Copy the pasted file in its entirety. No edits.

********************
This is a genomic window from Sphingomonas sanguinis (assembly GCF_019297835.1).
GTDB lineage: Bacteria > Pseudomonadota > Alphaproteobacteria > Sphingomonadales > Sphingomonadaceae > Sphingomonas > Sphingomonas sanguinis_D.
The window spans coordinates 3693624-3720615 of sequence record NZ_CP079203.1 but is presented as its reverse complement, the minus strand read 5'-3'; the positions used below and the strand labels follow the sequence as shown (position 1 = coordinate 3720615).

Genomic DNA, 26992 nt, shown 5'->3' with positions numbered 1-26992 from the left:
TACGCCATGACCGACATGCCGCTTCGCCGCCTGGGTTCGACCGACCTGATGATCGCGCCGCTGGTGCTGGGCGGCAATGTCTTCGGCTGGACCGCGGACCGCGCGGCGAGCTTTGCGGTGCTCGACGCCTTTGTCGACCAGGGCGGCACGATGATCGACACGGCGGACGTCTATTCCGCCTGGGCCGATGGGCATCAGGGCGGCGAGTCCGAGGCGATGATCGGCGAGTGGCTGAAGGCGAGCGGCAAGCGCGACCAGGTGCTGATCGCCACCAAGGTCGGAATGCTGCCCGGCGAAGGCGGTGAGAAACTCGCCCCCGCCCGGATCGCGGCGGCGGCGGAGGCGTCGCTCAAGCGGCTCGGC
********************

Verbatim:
This is a genomic window from Sphingomonas sanguinis (assembly GCF_019297835.1).
GTDB lineage: Bacteria > Pseudomonadota > Alphaproteobacteria > Sphingomonadales > Sphingomonadaceae > Sphingomonas > Sphingomonas sanguinis_D.
The window spans coordinates 3693624-3720615 of sequence record NZ_CP079203.1 but is presented as its reverse complement, the minus strand read 5'-3'; the positions used below and the strand labels follow the sequence as shown (position 1 = coordinate 3720615).

Genomic DNA, 26992 nt, shown 5'->3' with positions numbered 1-26992 from the left:
TACGCCATGACCGACATGCCGCTTCGCCGCCTGGGTTCGACCGACCTGATGATCGCGCCGCTGGTGCTGGGCGGCAATGTCTTCGGCTGGACCGCGGACCGCGCGGCGAGCTTTGCGGTGCTCGACGCCTTTGTCGACCAGGGCGGCACGATGATCGACACGGCGGACGTCTATTCCGCCTGGGCCGATGGGCATCAGGGCGGCGAGTCCGAGGCGATGATCGGCGAGTGGCTGAAGGCGAGCGGCAAGCGCGACCAGGTGCTGATCGCCACCAAGGTCGGAATGCTGCCCGGCGAAGGCGGTGAGAAACTCGCCCCCGCCCGGATCGCGGCGGCGGCGGAGGCGTCGCTCAAGCGGCTCGGC